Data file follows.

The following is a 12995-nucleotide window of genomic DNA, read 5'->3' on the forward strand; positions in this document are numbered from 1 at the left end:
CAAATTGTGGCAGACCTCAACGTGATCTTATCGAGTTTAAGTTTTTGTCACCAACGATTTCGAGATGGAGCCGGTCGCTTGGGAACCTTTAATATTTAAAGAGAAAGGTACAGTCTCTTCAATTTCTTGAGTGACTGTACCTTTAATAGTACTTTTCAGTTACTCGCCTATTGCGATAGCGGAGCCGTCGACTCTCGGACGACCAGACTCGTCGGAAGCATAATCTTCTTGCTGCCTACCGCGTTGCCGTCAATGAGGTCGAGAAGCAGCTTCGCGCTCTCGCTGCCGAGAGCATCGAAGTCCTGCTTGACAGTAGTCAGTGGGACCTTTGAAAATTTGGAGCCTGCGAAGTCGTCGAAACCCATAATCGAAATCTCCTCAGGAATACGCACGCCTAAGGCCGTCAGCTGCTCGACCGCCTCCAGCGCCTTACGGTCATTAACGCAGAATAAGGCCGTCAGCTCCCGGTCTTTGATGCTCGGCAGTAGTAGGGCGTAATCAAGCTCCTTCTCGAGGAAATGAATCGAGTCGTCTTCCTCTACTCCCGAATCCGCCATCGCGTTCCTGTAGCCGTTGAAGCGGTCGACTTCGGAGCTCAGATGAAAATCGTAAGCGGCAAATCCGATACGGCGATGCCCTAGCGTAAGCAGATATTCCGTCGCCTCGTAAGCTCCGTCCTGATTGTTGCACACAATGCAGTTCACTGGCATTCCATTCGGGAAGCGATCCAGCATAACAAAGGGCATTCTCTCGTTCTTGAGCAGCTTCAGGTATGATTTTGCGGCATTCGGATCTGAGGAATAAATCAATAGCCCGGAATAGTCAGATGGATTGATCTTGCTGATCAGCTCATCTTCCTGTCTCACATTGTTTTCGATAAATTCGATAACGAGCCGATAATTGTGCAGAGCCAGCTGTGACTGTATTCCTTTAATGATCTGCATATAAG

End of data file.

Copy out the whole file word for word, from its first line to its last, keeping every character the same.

The following is a 12995-nucleotide window of genomic DNA, read 5'->3' on the forward strand; positions in this document are numbered from 1 at the left end:
CAAATTGTGGCAGACCTCAACGTGATCTTATCGAGTTTAAGTTTTTGTCACCAACGATTTCGAGATGGAGCCGGTCGCTTGGGAACCTTTAATATTTAAAGAGAAAGGTACAGTCTCTTCAATTTCTTGAGTGACTGTACCTTTAATAGTACTTTTCAGTTACTCGCCTATTGCGATAGCGGAGCCGTCGACTCTCGGACGACCAGACTCGTCGGAAGCATAATCTTCTTGCTGCCTACCGCGTTGCCGTCAATGAGGTCGAGAAGCAGCTTCGCGCTCTCGCTGCCGAGAGCATCGAAGTCCTGCTTGACAGTAGTCAGTGGGACCTTTGAAAATTTGGAGCCTGCGAAGTCGTCGAAACCCATAATCGAAATCTCCTCAGGAATACGCACGCCTAAGGCCGTCAGCTGCTCGACCGCCTCCAGCGCCTTACGGTCATTAACGCAGAATAAGGCCGTCAGCTCCCGGTCTTTGATGCTCGGCAGTAGTAGGGCGTAATCAAGCTCCTTCTCGAGGAAATGAATCGAGTCGTCTTCCTCTACTCCCGAATCCGCCATCGCGTTCCTGTAGCCGTTGAAGCGGTCGACTTCGGAGCTCAGATGAAAATCGTAAGCGGCAAATCCGATACGGCGATGCCCTAGCGTAAGCAGATATTCCGTCGCCTCGTAAGCTCCGTCCTGATTGTTGCACACAATGCAGTTCACTGGCATTCCATTCGGGAAGCGATCCAGCATAACAAAGGGCATTCTCTCGTTCTTGAGCAGCTTCAGGTATGATTTTGCGGCATTCGGATCTGAGGAATAAATCAATAGCCCGGAATAGTCAGATGGATTGATCTTGCTGATCAGCTCATCTTCCTGTCTCACATTGTTTTCGATAAATTCGATAACGAGCCGATAATTGTGCAGAGCCAGCTGTGACTGTATTCCTTTAATGATCTGCATATAAG